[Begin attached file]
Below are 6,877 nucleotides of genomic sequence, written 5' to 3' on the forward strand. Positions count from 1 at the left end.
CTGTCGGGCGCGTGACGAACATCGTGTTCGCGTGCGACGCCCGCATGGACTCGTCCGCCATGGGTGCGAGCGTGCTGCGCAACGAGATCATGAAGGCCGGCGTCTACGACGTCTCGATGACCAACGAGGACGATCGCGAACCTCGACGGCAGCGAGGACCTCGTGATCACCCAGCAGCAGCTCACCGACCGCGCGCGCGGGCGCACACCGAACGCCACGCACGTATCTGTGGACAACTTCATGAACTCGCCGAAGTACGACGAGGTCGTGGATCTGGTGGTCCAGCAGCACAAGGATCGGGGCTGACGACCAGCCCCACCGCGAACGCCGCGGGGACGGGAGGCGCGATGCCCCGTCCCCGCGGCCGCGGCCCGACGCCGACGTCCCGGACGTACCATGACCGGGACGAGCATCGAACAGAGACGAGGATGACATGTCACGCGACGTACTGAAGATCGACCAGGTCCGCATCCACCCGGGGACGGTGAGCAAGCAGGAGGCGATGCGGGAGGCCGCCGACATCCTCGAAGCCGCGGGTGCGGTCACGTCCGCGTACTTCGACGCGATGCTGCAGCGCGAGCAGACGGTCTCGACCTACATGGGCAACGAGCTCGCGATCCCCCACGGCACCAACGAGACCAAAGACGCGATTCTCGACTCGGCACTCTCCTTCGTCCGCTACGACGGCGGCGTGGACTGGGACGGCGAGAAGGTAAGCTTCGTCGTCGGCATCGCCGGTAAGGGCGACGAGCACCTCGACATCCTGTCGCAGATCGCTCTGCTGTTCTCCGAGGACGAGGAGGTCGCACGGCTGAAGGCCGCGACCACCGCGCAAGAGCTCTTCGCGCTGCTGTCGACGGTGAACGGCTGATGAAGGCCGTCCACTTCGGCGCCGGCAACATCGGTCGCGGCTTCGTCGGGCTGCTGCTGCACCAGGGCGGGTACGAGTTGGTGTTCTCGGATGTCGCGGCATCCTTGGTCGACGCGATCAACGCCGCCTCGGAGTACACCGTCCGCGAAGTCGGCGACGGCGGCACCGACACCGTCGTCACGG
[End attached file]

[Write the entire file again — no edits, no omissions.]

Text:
Below are 6,877 nucleotides of genomic sequence, written 5' to 3' on the forward strand. Positions count from 1 at the left end.
CTGTCGGGCGCGTGACGAACATCGTGTTCGCGTGCGACGCCCGCATGGACTCGTCCGCCATGGGTGCGAGCGTGCTGCGCAACGAGATCATGAAGGCCGGCGTCTACGACGTCTCGATGACCAACGAGGACGATCGCGAACCTCGACGGCAGCGAGGACCTCGTGATCACCCAGCAGCAGCTCACCGACCGCGCGCGCGGGCGCACACCGAACGCCACGCACGTATCTGTGGACAACTTCATGAACTCGCCGAAGTACGACGAGGTCGTGGATCTGGTGGTCCAGCAGCACAAGGATCGGGGCTGACGACCAGCCCCACCGCGAACGCCGCGGGGACGGGAGGCGCGATGCCCCGTCCCCGCGGCCGCGGCCCGACGCCGACGTCCCGGACGTACCATGACCGGGACGAGCATCGAACAGAGACGAGGATGACATGTCACGCGACGTACTGAAGATCGACCAGGTCCGCATCCACCCGGGGACGGTGAGCAAGCAGGAGGCGATGCGGGAGGCCGCCGACATCCTCGAAGCCGCGGGTGCGGTCACGTCCGCGTACTTCGACGCGATGCTGCAGCGCGAGCAGACGGTCTCGACCTACATGGGCAACGAGCTCGCGATCCCCCACGGCACCAACGAGACCAAAGACGCGATTCTCGACTCGGCACTCTCCTTCGTCCGCTACGACGGCGGCGTGGACTGGGACGGCGAGAAGGTAAGCTTCGTCGTCGGCATCGCCGGTAAGGGCGACGAGCACCTCGACATCCTGTCGCAGATCGCTCTGCTGTTCTCCGAGGACGAGGAGGTCGCACGGCTGAAGGCCGCGACCACCGCGCAAGAGCTCTTCGCGCTGCTGTCGACGGTGAACGGCTGATGAAGGCCGTCCACTTCGGCGCCGGCAACATCGGTCGCGGCTTCGTCGGGCTGCTGCTGCACCAGGGCGGGTACGAGTTGGTGTTCTCGGATGTCGCGGCATCCTTGGTCGACGCGATCAACGCCGCCTCGGAGTACACCGTCCGCGAAGTCGGCGACGGCGGCACCGACACCGTCGTCACGG